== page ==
Humanitarian OpenStreetMap Team

Applying the principles of open source and open data sharing to humanitarian response and socioeconomic development

Information

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Web http://hot.openstreetmap.org/
Maturity

In development

About the project Edit

The Humanitarian OpenStreetMap Team (HOT) uses the information available in the open data map OpenStreetMap (OSM) to fill in the gaps in base map data and assist responses to disasters and crisis.

In the same way that the OpenStreetMap data bridges missing information, HOT acts as a bridge between traditional humanitarian responders and the OpenStreetMap Community. HOT works both remotely and physically in countries to assist the collection of geographic data, usage of that information and training others in OpenStreetMap.

The bulk of HOT's activity happens remotely. Efforts are made to link the responding organization to available data and satellite imagery in times of crisis. A coordinator is assigned to each case to make sure that communication between HOT and different responding organizations and communities goes smoothly.

HOT also works physically on the ground in areas that are both prone to disaster, as well as those recovering. For example, HOT worked in Haiti in the aftermath of the January 2010 earthquake to gather geographical data for OpenStreetMap. Efforts were also made to train locals on how to use OpenStreetMap and gather mapping data. In terms of "data preparedness" efforts, HOT also works on gathering geodata in sensitive areas so it is readily available in times of crisis. A good example of this is HOT's activities in Indonesia.

In what ways is this project unique and creative? Edit

HOT activities are two-fold: To render available existing data according to humanitarian and socioeconomic needs, and to create new mapping data. The uniqueness of the project resides in the fact that it is completely open source (as is the OpenStreetMap project). Code is available on Github and HOT uses a CC by SA 3.0 license.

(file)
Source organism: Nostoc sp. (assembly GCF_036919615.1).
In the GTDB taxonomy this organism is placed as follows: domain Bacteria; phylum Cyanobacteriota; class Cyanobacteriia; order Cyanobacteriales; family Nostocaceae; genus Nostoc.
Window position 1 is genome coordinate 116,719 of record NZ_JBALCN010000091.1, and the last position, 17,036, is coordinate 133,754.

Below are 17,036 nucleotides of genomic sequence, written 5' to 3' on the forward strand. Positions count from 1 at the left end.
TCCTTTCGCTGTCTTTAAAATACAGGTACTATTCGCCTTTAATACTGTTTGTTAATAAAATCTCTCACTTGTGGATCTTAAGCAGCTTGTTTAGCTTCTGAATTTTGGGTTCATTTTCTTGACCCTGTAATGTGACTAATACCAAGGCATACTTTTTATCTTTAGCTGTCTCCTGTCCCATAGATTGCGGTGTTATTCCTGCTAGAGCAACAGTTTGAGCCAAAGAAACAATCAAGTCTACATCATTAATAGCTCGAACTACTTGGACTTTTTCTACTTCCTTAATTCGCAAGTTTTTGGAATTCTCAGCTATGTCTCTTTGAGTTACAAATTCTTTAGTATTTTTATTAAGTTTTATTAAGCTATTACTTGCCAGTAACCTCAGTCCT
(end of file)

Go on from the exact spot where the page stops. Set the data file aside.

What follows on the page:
Apart from the open data aspect, HOT differentiates itself by the nature of the data it collects. HOT collects traditional geographic data (coordinates, roads, buildings), but also non-traditional data such as the construction type of buildings, roof types or building usage. This data shows itself very useful for preventive risk modeling and effective crisis response.

What is the social value of this project? Edit

Comprehensive geographic data is vital in times of natural or political crisis. It helps responding organizations and communities know where services are, what roads to use, where water is accessible, etc. The Humanitarian OpenStreetMap Team works on making available extensive and detailed map data to those who need it in times of crisis. HOT also trains locals on how to use OSM so they can themselves use and add data to OSM. University competitions are used to promote participation in the HOT/OSM project.

What is the potential of this project to expand and develop? Edit

The HOT team has projects in Somalia, Haiti, Côte d'Ivoire and Indonesia. Since it is an open sourced project, anyone can contribute and get involved: http://hot.openstreetmap.org/get-involved

What was the triggering factor of this project? Edit

What is the business model of this project? Edit


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